2. In a small bowl whisk together the garlic, ginger, sambal, tamari, and vegetable broth. Set aside.

  3. While noodles are cooking, heat a large skillet with the 2 tablespoons sesame oil over medium-high heat. Add the leeks and sauté for 5-7 minutes until soft. Add the sauce, spinach, and black beans and continue cooking until the spinach is wilted. Add the noodles, toss together and serve hot.

Serving Suggestion

Accompany this toothsome main dish with spring rolls or rice crackers, or for a quick and easy an Asian-style soup, just place in serving bowls and spoon in some heated veggie or chicken broth.

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What: Sauerkraut

Where: Poland and Central Europe

Sauerkraut is often enjoyed on New Year’s Day in Poland and Germany. It’s cooked with a bit of pork, ham or sausage for a delicious and filling feast. The cabbage harvest starts at the beginning of cold weather in November and sauerkraut can take up to eight weeks to fully ferment. Pigs root forward and are considered a symbol of progress. The sweet and savory flavor of kielbasa sausage melded with the crispy, tart tang of sauerkraut makes for a delicious start to the new year.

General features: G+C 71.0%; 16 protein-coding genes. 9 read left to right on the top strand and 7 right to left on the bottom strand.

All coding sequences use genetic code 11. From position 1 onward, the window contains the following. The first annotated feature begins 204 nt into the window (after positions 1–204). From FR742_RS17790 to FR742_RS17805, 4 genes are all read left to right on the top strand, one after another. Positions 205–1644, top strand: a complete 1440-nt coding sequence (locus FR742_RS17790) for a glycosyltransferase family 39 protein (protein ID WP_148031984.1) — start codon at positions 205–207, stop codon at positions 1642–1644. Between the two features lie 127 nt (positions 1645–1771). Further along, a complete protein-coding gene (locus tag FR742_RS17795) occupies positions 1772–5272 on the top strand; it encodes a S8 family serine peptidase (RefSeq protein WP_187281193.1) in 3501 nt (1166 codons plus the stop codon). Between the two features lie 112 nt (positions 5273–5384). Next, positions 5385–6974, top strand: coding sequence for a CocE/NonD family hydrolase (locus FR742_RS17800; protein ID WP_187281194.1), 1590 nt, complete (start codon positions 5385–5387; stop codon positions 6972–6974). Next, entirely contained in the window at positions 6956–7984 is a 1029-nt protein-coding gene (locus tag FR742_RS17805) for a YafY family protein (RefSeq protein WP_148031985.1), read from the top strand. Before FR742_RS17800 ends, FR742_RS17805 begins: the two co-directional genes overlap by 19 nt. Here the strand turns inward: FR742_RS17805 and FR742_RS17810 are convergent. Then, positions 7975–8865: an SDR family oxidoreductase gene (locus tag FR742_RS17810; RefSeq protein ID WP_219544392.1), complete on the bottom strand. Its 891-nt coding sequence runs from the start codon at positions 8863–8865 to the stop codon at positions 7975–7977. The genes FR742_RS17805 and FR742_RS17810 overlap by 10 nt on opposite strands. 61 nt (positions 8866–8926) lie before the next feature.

Sausage and Cabbage Stew (Bigos)*

Servings: 8

Total time: 1 hour 15 minutes

This aromatic cabbage, sauerkraut, sausage stew hails from central Europe and is Poland's national dish.


2 tablespoons canola oil

12 ounces Kielbasa (or your favorite sausages), cut into 2-inch pieces

1/2 pound smoked ham, cut into 1-inch cubes

1/2 large yellow onion, diced (about 1 cup

2 garlic cloves, minced

4 ounces mushrooms, cut in 1/2-inch slices

1/2 pound green cabbage, shredded

1/2 pound sauerkraut, drained

1 apple, diced (about 1 1/2 cups)

1 can (14.5 ounces) diced tomatoes

1/2 teaspoon allspice

1/2 tsp. ground black pepper


In a large stockpot or Dutch oven, heat the canola oil over medium heat. Brown the pieces of sausage and smoked ham. Add the onions and garlic and sauté for several minutes until the onion starts to soften. Add the remaining ingredients and stir well. Lower the heat, cover and continue to cook for 45 minutes. Stir every 10 minutes or so to prevent sticking.

Serving Suggestion

Traditionally, this stew is served with potatoes and rye bread, and is often made a day ahead of time, allowing the flavors to mingle overnight. Deviled eggs or creamed herring are served as an appetizer with this dish. For a lighter meal, add a fresh green salad, or lightly-steamed broccoli, carrots, or green beans.

More New Year’s Food Traditions

In Spain, revelers eat 12 grapes at the stroke of midnight - one grape for each toll of the bell - for luck in the new year.

Lentils, representing coins, are a lucky meal for Italians.

Greek tradition holds that in smashing a pomegranate against your front door you can predict your prosperity in the new year. The more seeds that fall out, the more luck and fertility the family will be blessed with.

*Posted by permission from StrongerTogether.coop. Find more recipes and information about your food and where it comes from at www.strongertogether.coop.

Corinne WhitmillComment